Some California churches on Saturday said they planned to reopen their doors this weekend after the U.S. Supreme Court lifted the state’s ban on indoor worship services during the pandemic, ruling that Gov. Gavin Newsom’s strict orders appear to violate the Constitution’s protection of the free exercise of religion.
Bishop Arthur Hodges, the senior pastor of South Bay United Pentecostal Church in the San Diego suburb of Chula Vista, called the ruling “a major victory.”
“We are thrilled and excited to go back to church without legal threat of fines or arrest,” Hodges said in a television interview broadcast on Fox 5. “And it opens up churches in the entire state of California. So this is a win for every church, every house of worship, and every individual of faith that wants to go to their house of worship this Sunday.”
He said the church would hold indoor services this weekend. It had previously offered online services but they were not an adequate substitute, he said, likening them to a virtual campfire or telehealth medicine.
“Online can only go so far,” he said. “It really doesn’t satisfy the person of faith who’s needing their church.”
South Bay United Pentecostal was one of two churches that challenged the state’s ban in separate lawsuits. The other, Harvest Rock Church in Pasadena, said it would also hold indoor services Sunday.
“While we have come under fire from some community members, we stand firm that the fruit of meeting in person lies in the spiritual, emotional and physical healing that worshipping the Lord Jesus Christ has brought to so many throughout the world,” Ché Ahn, the church’s senior pastor, said in a statement.
He said the church decided to challenge the ban after it was singled out by “confusing California edicts” that give “first-rate essential preferences to abortion clinics, marijuana dispensaries, and liquor stores.”
“While it is one thing to lockdown based on data, it is an entirely different motive to allow some groups a right that is denied to others,” he said.
Gov. Newsom’s office said Saturday it will issue revised guidelines for indoor church services.
“We will continue to enforce the restrictions the Supreme Court left in place and, after reviewing the decision, we will issue revised guidelines for worship services to continue to protect the lives of Californians,” Daniel Lopez, Newsom’s press secretary, said in a statement.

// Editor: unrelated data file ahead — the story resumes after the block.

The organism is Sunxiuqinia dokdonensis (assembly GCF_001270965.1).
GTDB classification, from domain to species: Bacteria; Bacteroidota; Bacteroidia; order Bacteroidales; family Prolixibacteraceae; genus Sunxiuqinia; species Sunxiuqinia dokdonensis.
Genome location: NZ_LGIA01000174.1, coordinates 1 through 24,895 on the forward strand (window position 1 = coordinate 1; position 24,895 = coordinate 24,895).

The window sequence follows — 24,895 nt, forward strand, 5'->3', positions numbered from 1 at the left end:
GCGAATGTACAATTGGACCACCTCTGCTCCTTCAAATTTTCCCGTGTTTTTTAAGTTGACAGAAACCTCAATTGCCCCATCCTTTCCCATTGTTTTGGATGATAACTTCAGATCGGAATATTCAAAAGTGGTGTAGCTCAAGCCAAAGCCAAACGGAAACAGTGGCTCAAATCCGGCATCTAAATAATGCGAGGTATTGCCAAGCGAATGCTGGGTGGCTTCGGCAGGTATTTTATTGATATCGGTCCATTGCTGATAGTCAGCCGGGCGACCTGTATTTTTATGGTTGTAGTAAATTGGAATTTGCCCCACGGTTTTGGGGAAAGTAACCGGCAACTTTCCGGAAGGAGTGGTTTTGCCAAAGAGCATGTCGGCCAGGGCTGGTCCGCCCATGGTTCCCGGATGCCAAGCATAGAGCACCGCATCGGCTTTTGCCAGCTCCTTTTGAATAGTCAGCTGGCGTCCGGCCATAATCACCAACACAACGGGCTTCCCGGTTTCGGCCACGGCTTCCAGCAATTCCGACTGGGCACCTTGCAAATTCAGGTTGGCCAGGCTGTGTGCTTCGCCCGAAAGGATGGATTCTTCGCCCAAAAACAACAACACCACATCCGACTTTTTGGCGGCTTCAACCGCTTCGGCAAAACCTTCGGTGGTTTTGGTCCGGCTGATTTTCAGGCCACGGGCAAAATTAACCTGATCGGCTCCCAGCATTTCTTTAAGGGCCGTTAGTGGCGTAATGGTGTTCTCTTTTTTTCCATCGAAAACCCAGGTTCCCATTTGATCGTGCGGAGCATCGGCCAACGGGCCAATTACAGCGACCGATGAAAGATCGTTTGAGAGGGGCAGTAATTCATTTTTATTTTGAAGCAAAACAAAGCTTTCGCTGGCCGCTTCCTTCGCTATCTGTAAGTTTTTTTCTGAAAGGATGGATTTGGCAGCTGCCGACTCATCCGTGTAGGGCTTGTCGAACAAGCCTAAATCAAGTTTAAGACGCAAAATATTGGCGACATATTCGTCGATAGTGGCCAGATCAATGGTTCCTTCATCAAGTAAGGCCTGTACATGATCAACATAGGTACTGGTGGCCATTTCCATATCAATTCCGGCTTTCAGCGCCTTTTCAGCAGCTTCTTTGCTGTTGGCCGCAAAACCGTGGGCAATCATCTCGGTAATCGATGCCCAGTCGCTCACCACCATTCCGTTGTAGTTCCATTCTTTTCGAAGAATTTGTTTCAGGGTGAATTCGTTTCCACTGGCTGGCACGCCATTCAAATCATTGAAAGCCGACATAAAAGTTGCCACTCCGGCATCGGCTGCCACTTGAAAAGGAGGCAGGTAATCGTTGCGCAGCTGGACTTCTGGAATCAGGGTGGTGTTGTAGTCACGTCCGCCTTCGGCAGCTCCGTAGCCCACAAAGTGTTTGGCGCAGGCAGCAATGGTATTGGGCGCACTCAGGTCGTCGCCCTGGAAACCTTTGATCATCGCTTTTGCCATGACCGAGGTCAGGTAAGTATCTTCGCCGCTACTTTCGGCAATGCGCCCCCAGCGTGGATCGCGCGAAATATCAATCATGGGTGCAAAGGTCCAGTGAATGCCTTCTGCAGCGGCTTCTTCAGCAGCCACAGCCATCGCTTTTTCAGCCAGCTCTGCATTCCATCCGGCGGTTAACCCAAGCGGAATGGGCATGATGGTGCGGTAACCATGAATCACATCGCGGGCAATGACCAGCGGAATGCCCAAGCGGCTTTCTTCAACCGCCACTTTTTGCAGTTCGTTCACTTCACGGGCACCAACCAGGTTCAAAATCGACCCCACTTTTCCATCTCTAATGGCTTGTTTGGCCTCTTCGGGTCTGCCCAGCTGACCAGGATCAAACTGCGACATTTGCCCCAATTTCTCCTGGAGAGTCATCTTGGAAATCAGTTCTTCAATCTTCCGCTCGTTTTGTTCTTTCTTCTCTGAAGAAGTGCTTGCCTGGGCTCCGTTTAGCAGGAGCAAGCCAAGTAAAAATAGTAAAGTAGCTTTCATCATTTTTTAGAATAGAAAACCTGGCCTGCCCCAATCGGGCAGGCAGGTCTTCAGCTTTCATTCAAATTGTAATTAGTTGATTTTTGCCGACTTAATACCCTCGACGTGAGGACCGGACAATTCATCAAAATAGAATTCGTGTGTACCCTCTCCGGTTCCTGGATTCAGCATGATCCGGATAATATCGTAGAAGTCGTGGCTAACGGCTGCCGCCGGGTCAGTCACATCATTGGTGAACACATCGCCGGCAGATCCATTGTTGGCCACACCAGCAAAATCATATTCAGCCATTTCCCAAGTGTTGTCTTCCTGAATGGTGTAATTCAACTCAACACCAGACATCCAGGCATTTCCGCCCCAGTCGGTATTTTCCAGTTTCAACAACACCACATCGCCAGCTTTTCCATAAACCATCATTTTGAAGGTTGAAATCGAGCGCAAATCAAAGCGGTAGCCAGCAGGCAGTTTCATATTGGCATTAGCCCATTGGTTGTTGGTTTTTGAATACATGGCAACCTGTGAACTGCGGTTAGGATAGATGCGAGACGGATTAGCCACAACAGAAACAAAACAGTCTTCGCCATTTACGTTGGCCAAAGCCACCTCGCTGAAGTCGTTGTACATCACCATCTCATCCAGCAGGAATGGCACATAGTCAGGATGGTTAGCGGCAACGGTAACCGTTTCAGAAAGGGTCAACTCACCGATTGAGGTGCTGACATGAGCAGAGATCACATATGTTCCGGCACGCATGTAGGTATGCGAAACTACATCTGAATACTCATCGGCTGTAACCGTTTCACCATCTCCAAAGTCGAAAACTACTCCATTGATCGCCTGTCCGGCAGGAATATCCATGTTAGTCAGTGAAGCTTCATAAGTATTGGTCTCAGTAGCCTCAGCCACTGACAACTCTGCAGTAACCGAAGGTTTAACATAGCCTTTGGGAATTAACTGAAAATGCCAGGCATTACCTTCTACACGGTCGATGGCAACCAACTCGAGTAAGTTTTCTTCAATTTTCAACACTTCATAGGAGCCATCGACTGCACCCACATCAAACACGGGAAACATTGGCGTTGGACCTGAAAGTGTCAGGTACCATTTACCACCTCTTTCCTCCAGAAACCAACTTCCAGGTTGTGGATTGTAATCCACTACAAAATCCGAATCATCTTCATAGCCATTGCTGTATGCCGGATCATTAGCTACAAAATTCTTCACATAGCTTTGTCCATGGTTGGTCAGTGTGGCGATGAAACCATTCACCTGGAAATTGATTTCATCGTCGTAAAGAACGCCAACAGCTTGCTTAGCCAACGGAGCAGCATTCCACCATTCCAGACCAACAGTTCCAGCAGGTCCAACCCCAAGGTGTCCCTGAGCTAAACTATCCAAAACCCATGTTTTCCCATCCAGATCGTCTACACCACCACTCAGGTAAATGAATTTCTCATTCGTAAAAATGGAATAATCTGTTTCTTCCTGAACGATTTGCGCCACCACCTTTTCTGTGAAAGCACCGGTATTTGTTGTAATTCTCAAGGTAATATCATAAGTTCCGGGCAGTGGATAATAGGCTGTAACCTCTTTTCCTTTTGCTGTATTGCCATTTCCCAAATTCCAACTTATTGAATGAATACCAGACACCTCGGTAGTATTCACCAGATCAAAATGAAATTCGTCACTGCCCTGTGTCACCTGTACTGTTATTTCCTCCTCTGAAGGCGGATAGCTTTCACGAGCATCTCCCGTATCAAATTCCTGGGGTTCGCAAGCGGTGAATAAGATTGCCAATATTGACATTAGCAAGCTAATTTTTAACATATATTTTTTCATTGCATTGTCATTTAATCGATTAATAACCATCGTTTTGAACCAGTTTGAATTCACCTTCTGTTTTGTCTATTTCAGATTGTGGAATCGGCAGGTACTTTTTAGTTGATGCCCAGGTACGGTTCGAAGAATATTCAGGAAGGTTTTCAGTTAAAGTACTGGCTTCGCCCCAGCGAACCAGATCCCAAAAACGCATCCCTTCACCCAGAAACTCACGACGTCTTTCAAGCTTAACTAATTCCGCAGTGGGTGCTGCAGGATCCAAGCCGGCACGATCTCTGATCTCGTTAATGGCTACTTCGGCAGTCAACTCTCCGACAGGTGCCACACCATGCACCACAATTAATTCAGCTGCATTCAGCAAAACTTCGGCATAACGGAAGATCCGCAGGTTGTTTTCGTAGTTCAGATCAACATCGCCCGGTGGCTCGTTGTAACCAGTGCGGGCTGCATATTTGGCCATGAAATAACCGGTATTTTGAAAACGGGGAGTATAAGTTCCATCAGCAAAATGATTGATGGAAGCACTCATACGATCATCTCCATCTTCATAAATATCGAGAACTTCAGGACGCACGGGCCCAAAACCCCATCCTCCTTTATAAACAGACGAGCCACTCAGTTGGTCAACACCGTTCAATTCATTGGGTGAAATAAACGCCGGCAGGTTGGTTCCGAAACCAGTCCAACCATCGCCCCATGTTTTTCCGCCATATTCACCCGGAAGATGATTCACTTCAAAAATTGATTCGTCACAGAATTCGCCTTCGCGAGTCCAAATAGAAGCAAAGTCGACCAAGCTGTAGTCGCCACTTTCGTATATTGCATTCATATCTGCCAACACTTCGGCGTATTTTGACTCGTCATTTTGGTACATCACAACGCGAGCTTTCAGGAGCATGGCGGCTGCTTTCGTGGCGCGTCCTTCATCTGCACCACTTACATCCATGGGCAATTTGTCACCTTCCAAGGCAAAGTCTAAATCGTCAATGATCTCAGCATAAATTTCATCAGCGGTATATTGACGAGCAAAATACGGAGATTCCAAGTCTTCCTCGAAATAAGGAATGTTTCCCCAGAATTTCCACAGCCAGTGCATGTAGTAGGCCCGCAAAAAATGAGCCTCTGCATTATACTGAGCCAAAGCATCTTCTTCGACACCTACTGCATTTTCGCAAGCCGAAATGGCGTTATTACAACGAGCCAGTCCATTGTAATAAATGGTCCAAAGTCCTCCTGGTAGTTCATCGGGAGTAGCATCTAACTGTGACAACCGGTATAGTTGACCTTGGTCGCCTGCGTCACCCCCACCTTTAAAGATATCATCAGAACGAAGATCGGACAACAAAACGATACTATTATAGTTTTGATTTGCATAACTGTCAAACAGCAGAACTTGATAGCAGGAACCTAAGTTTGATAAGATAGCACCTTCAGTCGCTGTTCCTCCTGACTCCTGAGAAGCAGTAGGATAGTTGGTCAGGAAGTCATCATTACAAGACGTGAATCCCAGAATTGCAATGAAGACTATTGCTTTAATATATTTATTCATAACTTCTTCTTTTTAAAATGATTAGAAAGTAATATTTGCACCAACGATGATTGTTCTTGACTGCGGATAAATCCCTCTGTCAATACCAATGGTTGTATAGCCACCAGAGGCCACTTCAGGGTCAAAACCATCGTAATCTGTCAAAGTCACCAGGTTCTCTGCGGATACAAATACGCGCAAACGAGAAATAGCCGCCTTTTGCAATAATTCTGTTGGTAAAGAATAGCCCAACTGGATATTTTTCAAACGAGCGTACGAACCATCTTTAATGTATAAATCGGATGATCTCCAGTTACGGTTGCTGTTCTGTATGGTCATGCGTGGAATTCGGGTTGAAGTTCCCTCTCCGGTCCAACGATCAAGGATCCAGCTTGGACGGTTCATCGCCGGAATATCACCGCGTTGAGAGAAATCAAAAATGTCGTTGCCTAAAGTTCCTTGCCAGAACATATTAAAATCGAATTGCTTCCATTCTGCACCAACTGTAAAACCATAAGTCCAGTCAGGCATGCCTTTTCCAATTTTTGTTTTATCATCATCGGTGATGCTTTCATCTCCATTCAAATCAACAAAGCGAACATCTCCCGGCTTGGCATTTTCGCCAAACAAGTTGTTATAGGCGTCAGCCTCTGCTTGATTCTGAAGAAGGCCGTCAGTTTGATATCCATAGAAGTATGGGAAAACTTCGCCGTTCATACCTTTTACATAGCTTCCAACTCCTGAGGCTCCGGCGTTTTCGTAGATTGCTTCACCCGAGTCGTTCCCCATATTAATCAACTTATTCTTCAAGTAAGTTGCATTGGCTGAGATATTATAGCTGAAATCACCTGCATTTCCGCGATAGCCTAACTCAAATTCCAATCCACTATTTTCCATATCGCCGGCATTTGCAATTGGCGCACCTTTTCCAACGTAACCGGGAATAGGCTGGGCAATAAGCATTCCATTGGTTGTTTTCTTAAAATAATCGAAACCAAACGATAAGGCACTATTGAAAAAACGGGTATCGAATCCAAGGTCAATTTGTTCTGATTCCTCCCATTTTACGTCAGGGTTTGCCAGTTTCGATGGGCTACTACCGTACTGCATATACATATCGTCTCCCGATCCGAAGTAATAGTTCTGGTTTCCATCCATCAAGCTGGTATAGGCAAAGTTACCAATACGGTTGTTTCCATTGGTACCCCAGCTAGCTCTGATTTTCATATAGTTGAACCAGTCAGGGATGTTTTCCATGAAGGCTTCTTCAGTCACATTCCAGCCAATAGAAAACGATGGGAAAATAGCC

The justices in a 6-3 decision granted an appeal late Friday evening from South Bay United, which has repeatedly challenged the state restrictions on church services, including its ban on singing and chanting. The ruling set aside decisions by federal judges in San Diego and San Bernardino, and the U.S. 9th Circuit Court of Appeals in San Francisco, which upheld the state’s orders despite earlier warnings from the high court.
But the high court said the state may limit attendance at indoor services to 25% of the building’s capacity, and singing and chanting may be restricted as well.
California has enforced “the most extreme restriction on worship in the country,” the court was told by the Becket Fund for Religious Liberty. While several states set limits on attendance at church services, the group said, California is “the only state to ban indoor worship” in all but sparsely populated counties.
The six conservative justices in the majority differed among themselves, but they agreed California had singled out churches for unfair treatment.
“Since the arrival of COVID-19, California has openly imposed more stringent regulations on religious institutions than on many businesses.” wrote Justice Neil M. Gorsuch in one of three concurring opinions. “California worries that worship brings people together for too much time. Yet, California does not limit its citizens to running in and out of other establishments; no one is barred from lingering in shopping malls, salons, or bus terminals.”
Gorsuch along with Justices Clarence Thomas and Samuel A. Alito Jr. voted to lift all the restrictions, including limits on attendance and singing.
Justice Amy Coney Barrett said she has not convinced the ban on singing should be lifted. The state argued that singing in a group indoors will spread the airborne virus, and Barrett said the churches had the burden of “establishing their entitlement to relief from the singing ban. In my view, they did not carry that burden — at least not on this record,” she wrote. Justice Brett M. Kavanaugh agreed with her.
In May, Chief Justice John G. Roberts Jr. cast a key vote in a 5-4 decision to reject an early challenge to California’s restrictions on church services. He said then that he believed in deferring to state officials who were coping with the pandemic. But he wrote Friday that he could not accept California’s “present determination that the maximum number of adherents who can safely worship in the most cavernous cathedral is zero. … Deference, though broad, has its limits.”